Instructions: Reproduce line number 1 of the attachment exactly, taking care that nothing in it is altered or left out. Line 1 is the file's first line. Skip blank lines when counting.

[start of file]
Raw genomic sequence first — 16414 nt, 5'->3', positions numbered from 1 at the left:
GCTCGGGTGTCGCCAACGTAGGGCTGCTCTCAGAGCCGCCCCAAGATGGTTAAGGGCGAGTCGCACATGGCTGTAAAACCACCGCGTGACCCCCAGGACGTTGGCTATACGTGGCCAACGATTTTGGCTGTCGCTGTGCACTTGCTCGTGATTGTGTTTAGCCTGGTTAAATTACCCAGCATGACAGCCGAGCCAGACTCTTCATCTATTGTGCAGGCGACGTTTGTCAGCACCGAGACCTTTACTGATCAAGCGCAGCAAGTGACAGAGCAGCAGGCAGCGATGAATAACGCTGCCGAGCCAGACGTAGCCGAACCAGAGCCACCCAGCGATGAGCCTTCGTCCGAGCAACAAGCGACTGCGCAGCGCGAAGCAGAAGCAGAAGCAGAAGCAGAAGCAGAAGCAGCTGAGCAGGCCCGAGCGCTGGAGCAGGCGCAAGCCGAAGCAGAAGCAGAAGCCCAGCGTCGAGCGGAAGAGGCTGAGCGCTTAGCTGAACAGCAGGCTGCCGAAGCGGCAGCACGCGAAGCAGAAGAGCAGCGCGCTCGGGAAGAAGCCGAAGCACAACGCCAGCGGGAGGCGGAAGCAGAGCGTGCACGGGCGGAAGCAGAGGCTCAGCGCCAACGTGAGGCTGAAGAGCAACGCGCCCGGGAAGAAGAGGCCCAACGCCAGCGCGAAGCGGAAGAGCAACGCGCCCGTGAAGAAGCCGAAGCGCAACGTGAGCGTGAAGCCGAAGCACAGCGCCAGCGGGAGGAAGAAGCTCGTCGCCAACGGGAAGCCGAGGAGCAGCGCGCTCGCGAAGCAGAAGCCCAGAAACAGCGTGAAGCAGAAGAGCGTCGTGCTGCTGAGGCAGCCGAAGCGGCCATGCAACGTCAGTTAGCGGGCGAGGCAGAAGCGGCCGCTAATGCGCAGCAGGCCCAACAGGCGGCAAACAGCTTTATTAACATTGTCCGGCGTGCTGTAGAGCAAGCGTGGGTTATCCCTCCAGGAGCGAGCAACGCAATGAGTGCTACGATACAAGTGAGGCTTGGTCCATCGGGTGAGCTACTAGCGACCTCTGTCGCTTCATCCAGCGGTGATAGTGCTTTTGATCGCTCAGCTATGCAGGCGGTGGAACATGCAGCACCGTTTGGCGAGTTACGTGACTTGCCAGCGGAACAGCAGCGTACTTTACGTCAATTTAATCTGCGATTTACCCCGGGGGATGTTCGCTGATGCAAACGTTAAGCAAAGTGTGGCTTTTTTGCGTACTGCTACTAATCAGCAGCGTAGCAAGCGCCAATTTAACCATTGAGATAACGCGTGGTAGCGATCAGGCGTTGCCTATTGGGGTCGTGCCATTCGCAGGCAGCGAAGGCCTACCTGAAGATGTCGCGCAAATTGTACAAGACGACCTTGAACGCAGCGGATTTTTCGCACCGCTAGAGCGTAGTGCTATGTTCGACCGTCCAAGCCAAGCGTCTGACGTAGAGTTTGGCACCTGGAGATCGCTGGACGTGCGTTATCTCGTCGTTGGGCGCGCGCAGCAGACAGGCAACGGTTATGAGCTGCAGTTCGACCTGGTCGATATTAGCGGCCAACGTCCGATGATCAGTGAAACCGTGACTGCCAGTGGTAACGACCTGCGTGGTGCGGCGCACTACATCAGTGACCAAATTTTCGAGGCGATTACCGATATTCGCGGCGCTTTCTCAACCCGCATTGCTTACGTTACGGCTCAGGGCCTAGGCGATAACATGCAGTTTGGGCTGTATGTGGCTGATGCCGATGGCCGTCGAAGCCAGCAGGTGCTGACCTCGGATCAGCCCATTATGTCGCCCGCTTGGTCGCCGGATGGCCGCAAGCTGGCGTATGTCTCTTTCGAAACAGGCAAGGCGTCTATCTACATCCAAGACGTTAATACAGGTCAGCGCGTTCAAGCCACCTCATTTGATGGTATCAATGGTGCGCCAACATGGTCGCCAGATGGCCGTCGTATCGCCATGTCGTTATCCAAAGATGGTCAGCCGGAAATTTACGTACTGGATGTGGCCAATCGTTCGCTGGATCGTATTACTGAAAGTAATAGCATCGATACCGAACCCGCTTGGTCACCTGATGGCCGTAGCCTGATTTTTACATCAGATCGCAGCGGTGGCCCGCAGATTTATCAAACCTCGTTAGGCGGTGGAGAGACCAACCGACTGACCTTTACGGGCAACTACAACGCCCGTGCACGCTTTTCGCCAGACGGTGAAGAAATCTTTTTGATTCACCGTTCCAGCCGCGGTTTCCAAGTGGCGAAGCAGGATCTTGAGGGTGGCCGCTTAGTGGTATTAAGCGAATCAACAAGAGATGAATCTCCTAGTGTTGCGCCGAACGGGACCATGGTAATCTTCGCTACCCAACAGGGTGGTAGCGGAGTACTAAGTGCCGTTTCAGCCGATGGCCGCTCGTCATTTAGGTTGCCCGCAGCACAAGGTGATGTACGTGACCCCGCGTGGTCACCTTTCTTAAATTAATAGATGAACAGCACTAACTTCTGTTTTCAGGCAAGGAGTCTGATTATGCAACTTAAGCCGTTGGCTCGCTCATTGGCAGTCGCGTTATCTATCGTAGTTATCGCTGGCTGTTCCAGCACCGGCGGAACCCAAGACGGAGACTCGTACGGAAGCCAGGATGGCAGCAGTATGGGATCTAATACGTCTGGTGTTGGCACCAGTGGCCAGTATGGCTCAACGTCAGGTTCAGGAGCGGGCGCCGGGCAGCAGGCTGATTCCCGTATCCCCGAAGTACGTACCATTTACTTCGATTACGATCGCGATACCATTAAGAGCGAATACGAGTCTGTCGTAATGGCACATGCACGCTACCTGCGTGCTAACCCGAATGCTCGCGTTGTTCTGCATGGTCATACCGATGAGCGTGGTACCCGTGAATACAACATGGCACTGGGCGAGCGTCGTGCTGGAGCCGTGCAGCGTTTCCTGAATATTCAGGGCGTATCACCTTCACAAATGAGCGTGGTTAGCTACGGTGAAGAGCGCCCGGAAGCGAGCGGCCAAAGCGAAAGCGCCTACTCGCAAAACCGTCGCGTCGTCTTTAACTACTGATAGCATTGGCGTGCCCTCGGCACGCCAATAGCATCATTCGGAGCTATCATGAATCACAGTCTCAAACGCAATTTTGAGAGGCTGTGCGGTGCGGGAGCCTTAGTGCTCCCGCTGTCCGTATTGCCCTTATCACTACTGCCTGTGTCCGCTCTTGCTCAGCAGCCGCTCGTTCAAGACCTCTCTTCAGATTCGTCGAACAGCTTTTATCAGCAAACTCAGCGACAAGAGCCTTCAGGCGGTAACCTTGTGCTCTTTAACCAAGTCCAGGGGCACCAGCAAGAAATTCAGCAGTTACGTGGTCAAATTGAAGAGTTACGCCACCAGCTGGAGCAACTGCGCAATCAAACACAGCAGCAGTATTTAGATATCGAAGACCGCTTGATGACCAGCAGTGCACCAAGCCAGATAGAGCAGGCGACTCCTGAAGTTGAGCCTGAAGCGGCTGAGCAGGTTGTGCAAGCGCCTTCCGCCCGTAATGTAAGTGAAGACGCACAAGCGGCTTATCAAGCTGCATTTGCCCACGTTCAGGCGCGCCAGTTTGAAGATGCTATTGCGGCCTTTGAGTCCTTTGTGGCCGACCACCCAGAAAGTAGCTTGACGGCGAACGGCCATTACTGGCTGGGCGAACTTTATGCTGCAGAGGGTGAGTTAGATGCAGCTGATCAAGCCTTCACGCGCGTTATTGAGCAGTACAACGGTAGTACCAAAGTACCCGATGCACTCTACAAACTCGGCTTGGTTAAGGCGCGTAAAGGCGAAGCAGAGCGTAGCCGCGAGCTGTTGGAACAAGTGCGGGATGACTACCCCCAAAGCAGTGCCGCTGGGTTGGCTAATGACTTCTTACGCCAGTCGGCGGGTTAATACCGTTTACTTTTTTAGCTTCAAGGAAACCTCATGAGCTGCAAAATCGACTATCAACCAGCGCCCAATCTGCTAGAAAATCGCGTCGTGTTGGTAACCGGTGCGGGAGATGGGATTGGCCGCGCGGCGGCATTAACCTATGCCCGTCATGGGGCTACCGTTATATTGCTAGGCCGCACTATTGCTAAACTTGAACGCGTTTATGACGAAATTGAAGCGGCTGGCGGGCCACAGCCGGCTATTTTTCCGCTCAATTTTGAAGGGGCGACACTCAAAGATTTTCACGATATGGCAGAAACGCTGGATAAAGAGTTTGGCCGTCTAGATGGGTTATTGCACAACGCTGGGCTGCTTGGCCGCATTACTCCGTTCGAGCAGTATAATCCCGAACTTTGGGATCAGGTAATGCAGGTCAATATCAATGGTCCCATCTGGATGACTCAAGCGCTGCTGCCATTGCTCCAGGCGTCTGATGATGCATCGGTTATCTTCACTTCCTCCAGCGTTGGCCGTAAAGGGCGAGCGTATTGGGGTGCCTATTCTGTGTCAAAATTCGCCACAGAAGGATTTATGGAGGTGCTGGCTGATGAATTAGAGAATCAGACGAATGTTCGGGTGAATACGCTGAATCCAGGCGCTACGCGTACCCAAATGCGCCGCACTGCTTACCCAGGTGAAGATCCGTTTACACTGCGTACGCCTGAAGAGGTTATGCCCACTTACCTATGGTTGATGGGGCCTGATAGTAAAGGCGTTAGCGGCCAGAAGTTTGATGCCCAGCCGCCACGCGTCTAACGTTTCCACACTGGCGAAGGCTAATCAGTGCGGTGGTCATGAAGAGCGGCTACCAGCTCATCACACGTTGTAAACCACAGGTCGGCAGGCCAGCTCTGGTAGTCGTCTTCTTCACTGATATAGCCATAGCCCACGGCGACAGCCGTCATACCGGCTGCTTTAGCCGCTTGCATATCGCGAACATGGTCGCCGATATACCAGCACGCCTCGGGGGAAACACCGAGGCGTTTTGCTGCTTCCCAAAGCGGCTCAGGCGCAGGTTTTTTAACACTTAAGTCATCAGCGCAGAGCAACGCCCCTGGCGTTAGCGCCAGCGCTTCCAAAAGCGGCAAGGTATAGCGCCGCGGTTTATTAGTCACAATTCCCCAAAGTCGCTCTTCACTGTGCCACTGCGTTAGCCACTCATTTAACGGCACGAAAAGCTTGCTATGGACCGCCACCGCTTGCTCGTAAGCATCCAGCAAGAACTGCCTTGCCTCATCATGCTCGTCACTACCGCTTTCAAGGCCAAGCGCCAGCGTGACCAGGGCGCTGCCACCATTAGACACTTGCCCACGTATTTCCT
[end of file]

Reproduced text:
Raw genomic sequence first — 16414 nt, 5'->3', positions numbered from 1 at the left: